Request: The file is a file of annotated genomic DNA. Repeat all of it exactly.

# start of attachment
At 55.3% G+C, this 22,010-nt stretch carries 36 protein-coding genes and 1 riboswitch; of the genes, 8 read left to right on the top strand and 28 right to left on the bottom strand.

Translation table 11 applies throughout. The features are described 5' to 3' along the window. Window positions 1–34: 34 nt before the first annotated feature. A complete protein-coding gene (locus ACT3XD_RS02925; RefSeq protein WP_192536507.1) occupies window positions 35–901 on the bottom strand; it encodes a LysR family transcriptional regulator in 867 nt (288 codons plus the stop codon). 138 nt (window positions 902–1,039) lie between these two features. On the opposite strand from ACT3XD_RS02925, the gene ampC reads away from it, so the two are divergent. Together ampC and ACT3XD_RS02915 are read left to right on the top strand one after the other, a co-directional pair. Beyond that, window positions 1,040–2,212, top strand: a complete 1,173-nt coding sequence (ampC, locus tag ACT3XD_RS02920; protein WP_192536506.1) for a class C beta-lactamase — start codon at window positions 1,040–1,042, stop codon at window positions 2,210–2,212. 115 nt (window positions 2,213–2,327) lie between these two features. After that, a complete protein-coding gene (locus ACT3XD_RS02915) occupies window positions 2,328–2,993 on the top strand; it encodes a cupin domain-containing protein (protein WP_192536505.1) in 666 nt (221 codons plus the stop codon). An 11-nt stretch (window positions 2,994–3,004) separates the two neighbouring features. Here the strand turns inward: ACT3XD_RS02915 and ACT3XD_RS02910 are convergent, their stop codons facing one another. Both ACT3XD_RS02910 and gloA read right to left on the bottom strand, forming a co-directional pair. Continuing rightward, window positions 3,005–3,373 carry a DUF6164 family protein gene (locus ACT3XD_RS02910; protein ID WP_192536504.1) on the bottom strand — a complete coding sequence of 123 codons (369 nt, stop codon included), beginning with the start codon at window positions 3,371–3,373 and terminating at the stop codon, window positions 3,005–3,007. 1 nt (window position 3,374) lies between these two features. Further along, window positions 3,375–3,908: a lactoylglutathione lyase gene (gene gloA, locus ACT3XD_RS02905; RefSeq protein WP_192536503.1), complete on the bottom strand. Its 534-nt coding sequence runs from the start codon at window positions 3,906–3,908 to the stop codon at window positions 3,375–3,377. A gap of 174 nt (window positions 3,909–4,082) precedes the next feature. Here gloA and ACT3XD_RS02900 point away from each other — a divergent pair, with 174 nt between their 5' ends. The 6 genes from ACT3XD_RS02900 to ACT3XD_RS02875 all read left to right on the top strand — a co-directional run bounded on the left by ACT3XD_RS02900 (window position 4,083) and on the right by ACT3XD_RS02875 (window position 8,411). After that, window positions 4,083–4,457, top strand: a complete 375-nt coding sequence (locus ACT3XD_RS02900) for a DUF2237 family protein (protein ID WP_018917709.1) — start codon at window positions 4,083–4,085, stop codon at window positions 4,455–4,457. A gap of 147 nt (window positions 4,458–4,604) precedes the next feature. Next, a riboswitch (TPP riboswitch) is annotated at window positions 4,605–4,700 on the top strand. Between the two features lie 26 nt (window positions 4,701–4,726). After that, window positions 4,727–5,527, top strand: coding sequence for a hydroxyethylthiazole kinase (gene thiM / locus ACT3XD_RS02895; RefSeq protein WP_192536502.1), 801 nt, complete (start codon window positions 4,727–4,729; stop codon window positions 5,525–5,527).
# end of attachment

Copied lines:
At 55.3% G+C, this 22,010-nt stretch carries 36 protein-coding genes and 1 riboswitch; of the genes, 8 read left to right on the top strand and 28 right to left on the bottom strand.

Translation table 11 applies throughout. The features are described 5' to 3' along the window. Window positions 1–34: 34 nt before the first annotated feature. A complete protein-coding gene (locus ACT3XD_RS02925; RefSeq protein WP_192536507.1) occupies window positions 35–901 on the bottom strand; it encodes a LysR family transcriptional regulator in 867 nt (288 codons plus the stop codon). 138 nt (window positions 902–1,039) lie between these two features. On the opposite strand from ACT3XD_RS02925, the gene ampC reads away from it, so the two are divergent. Together ampC and ACT3XD_RS02915 are read left to right on the top strand one after the other, a co-directional pair. Beyond that, window positions 1,040–2,212, top strand: a complete 1,173-nt coding sequence (ampC, locus tag ACT3XD_RS02920; protein WP_192536506.1) for a class C beta-lactamase — start codon at window positions 1,040–1,042, stop codon at window positions 2,210–2,212. 115 nt (window positions 2,213–2,327) lie between these two features. After that, a complete protein-coding gene (locus ACT3XD_RS02915) occupies window positions 2,328–2,993 on the top strand; it encodes a cupin domain-containing protein (protein WP_192536505.1) in 666 nt (221 codons plus the stop codon). An 11-nt stretch (window positions 2,994–3,004) separates the two neighbouring features. Here the strand turns inward: ACT3XD_RS02915 and ACT3XD_RS02910 are convergent, their stop codons facing one another. Both ACT3XD_RS02910 and gloA read right to left on the bottom strand, forming a co-directional pair. Continuing rightward, window positions 3,005–3,373 carry a DUF6164 family protein gene (locus ACT3XD_RS02910; protein ID WP_192536504.1) on the bottom strand — a complete coding sequence of 123 codons (369 nt, stop codon included), beginning with the start codon at window positions 3,371–3,373 and terminating at the stop codon, window positions 3,005–3,007. 1 nt (window position 3,374) lies between these two features. Further along, window positions 3,375–3,908: a lactoylglutathione lyase gene (gene gloA, locus ACT3XD_RS02905; RefSeq protein WP_192536503.1), complete on the bottom strand. Its 534-nt coding sequence runs from the start codon at window positions 3,906–3,908 to the stop codon at window positions 3,375–3,377. A gap of 174 nt (window positions 3,909–4,082) precedes the next feature. Here gloA and ACT3XD_RS02900 point away from each other — a divergent pair, with 174 nt between their 5' ends. The 6 genes from ACT3XD_RS02900 to ACT3XD_RS02875 all read left to right on the top strand — a co-directional run bounded on the left by ACT3XD_RS02900 (window position 4,083) and on the right by ACT3XD_RS02875 (window position 8,411). After that, window positions 4,083–4,457, top strand: a complete 375-nt coding sequence (locus ACT3XD_RS02900) for a DUF2237 family protein (protein ID WP_018917709.1) — start codon at window positions 4,083–4,085, stop codon at window positions 4,455–4,457. A gap of 147 nt (window positions 4,458–4,604) precedes the next feature. Next, a riboswitch (TPP riboswitch) is annotated at window positions 4,605–4,700 on the top strand. Between the two features lie 26 nt (window positions 4,701–4,726). After that, window positions 4,727–5,527, top strand: coding sequence for a hydroxyethylthiazole kinase (gene thiM / locus ACT3XD_RS02895; RefSeq protein WP_192536502.1), 801 nt, complete (start codon window positions 4,727–4,729; stop codon window positions 5,525–5,527).